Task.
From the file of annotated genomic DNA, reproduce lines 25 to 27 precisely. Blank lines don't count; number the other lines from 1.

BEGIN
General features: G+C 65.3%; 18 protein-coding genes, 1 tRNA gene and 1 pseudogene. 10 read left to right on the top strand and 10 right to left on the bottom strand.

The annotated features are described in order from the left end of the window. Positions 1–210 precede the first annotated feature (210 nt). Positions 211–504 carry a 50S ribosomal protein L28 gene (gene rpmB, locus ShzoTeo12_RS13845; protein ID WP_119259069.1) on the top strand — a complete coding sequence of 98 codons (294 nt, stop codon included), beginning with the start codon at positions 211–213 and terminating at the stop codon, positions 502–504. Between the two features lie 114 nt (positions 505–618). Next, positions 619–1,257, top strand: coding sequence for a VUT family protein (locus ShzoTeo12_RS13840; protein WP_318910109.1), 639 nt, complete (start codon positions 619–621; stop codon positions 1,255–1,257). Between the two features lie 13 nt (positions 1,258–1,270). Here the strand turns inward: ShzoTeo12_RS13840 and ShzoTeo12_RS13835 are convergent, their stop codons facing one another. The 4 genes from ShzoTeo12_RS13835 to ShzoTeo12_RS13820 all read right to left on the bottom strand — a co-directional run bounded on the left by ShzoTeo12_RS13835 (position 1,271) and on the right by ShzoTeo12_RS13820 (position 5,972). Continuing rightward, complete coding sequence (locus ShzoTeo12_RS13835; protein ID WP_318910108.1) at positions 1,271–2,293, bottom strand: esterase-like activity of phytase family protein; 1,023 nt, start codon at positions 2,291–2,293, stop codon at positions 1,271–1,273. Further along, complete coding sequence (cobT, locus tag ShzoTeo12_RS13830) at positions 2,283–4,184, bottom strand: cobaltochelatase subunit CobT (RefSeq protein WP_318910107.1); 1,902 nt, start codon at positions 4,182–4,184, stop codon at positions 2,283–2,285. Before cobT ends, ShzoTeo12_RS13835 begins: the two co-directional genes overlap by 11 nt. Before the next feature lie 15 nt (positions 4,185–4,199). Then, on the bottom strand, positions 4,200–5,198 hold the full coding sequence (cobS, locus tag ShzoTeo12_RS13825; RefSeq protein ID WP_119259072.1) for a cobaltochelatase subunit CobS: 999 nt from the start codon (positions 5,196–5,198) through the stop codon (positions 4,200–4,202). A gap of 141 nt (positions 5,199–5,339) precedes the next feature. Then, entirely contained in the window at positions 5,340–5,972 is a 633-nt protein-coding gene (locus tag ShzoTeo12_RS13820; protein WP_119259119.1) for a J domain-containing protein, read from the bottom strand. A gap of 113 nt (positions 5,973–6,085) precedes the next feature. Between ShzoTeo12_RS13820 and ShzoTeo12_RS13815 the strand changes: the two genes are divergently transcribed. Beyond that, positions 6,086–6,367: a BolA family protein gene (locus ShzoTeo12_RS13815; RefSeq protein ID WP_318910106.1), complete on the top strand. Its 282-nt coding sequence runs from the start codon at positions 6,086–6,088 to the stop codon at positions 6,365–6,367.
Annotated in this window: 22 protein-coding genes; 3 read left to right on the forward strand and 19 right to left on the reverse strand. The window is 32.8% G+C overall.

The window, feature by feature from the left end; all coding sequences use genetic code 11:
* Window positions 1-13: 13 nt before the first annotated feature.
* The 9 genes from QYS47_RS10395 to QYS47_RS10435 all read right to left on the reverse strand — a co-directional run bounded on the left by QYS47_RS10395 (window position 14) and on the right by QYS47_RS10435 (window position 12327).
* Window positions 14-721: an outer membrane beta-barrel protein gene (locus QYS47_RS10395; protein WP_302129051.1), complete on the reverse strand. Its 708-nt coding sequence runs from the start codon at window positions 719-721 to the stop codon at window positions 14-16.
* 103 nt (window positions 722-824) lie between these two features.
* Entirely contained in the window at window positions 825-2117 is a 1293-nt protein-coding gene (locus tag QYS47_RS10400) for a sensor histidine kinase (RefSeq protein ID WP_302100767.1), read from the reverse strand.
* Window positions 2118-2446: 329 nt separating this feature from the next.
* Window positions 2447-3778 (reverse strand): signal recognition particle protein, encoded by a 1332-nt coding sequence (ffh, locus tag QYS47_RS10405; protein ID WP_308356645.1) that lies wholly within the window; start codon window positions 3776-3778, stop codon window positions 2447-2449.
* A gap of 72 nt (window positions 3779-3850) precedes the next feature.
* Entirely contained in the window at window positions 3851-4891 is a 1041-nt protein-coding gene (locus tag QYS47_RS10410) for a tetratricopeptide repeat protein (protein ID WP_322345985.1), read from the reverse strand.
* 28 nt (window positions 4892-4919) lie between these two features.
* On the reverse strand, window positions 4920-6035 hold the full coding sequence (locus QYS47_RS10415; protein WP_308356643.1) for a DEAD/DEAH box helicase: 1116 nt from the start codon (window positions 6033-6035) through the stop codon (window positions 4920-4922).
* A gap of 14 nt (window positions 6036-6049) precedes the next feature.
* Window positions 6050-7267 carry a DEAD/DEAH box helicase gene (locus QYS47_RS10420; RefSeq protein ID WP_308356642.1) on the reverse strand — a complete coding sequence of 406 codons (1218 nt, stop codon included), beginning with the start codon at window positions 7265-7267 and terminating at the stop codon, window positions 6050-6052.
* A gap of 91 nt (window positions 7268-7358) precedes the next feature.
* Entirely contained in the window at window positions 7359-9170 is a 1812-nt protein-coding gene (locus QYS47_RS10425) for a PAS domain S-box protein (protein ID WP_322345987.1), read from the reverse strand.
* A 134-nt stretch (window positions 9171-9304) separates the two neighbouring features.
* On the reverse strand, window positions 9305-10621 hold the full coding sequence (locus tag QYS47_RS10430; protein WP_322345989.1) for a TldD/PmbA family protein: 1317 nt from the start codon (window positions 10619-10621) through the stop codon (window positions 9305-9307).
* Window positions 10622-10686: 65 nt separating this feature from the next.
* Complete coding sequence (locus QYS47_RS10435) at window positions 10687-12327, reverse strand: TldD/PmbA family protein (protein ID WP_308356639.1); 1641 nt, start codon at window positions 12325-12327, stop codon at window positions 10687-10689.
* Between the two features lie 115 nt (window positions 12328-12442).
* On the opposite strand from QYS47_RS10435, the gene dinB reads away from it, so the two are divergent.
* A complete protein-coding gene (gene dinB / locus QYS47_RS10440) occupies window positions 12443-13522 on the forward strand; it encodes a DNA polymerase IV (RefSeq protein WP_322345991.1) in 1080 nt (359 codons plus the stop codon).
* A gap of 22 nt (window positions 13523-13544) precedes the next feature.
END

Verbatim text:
* On the opposite strand from QYS47_RS10435, the gene dinB reads away from it, so the two are divergent.
* A complete protein-coding gene (gene dinB / locus QYS47_RS10440) occupies window positions 12443-13522 on the forward strand; it encodes a DNA polymerase IV (RefSeq protein WP_322345991.1) in 1080 nt (359 codons plus the stop codon).
* A gap of 22 nt (window positions 13523-13544) precedes the next feature.